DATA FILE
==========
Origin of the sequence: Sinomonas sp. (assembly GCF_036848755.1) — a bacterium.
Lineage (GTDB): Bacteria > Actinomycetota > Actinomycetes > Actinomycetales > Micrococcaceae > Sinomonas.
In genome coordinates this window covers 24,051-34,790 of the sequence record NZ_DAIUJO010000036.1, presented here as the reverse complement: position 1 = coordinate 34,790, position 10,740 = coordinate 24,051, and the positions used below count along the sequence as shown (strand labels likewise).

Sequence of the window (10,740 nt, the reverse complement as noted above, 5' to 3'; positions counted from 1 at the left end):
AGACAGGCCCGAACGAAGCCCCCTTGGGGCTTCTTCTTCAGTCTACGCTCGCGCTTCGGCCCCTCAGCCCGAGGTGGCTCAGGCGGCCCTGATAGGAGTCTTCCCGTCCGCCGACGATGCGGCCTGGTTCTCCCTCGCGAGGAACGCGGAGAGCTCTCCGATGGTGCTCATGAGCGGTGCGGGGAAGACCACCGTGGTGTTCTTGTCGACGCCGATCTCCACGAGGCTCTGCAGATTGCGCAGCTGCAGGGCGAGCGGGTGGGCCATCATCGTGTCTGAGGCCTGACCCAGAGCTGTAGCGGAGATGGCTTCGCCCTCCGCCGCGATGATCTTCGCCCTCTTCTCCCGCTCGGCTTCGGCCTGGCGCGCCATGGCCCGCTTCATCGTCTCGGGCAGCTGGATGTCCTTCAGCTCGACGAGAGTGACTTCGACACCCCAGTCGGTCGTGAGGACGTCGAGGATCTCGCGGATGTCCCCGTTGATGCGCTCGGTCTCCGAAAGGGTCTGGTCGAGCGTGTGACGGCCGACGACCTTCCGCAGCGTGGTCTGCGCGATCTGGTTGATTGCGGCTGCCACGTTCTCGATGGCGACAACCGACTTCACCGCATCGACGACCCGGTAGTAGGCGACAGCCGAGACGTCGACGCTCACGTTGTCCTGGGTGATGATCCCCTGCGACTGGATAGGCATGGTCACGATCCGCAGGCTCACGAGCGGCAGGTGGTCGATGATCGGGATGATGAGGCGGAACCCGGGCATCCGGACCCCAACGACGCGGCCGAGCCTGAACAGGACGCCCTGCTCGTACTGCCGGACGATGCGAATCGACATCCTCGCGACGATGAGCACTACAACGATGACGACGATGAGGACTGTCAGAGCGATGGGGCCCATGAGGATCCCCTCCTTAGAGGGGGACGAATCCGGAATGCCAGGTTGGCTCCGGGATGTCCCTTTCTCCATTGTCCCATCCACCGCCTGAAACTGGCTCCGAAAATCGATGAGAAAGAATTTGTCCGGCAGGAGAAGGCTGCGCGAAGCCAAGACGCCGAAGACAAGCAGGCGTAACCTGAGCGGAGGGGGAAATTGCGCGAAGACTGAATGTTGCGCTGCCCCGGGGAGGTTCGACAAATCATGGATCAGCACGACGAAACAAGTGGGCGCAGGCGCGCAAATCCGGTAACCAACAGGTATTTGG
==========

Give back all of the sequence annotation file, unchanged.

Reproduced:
Origin of the sequence: Sinomonas sp. (assembly GCF_036848755.1) — a bacterium.
Lineage (GTDB): Bacteria > Actinomycetota > Actinomycetes > Actinomycetales > Micrococcaceae > Sinomonas.
In genome coordinates this window covers 24,051-34,790 of the sequence record NZ_DAIUJO010000036.1, presented here as the reverse complement: position 1 = coordinate 34,790, position 10,740 = coordinate 24,051, and the positions used below count along the sequence as shown (strand labels likewise).

Sequence of the window (10,740 nt, the reverse complement as noted above, 5' to 3'; positions counted from 1 at the left end):
AGACAGGCCCGAACGAAGCCCCCTTGGGGCTTCTTCTTCAGTCTACGCTCGCGCTTCGGCCCCTCAGCCCGAGGTGGCTCAGGCGGCCCTGATAGGAGTCTTCCCGTCCGCCGACGATGCGGCCTGGTTCTCCCTCGCGAGGAACGCGGAGAGCTCTCCGATGGTGCTCATGAGCGGTGCGGGGAAGACCACCGTGGTGTTCTTGTCGACGCCGATCTCCACGAGGCTCTGCAGATTGCGCAGCTGCAGGGCGAGCGGGTGGGCCATCATCGTGTCTGAGGCCTGACCCAGAGCTGTAGCGGAGATGGCTTCGCCCTCCGCCGCGATGATCTTCGCCCTCTTCTCCCGCTCGGCTTCGGCCTGGCGCGCCATGGCCCGCTTCATCGTCTCGGGCAGCTGGATGTCCTTCAGCTCGACGAGAGTGACTTCGACACCCCAGTCGGTCGTGAGGACGTCGAGGATCTCGCGGATGTCCCCGTTGATGCGCTCGGTCTCCGAAAGGGTCTGGTCGAGCGTGTGACGGCCGACGACCTTCCGCAGCGTGGTCTGCGCGATCTGGTTGATTGCGGCTGCCACGTTCTCGATGGCGACAACCGACTTCACCGCATCGACGACCCGGTAGTAGGCGACAGCCGAGACGTCGACGCTCACGTTGTCCTGGGTGATGATCCCCTGCGACTGGATAGGCATGGTCACGATCCGCAGGCTCACGAGCGGCAGGTGGTCGATGATCGGGATGATGAGGCGGAACCCGGGCATCCGGACCCCAACGACGCGGCCGAGCCTGAACAGGACGCCCTGCTCGTACTGCCGGACGATGCGAATCGACATCCTCGCGACGATGAGCACTACAACGATGACGACGATGAGGACTGTCAGAGCGATGGGGCCCATGAGGATCCCCTCCTTAGAGGGGGACGAATCCGGAATGCCAGGTTGGCTCCGGGATGTCCCTTTCTCCATTGTCCCATCCACCGCCTGAAACTGGCTCCGAAAATCGATGAGAAAGAATTTGTCCGGCAGGAGAAGGCTGCGCGAAGCCAAGACGCCGAAGACAAGCAGGCGTAACCTGAGCGGAGGGGGAAATTGCGCGAAGACTGAATGTTGCGCTGCCCCGGGGAGGTTCGACAAATCATGGATCAGCACGACGAAACAAGTGGGCGCAGGCGCGCAAATCCGGTAACCAACAGGTATTTGG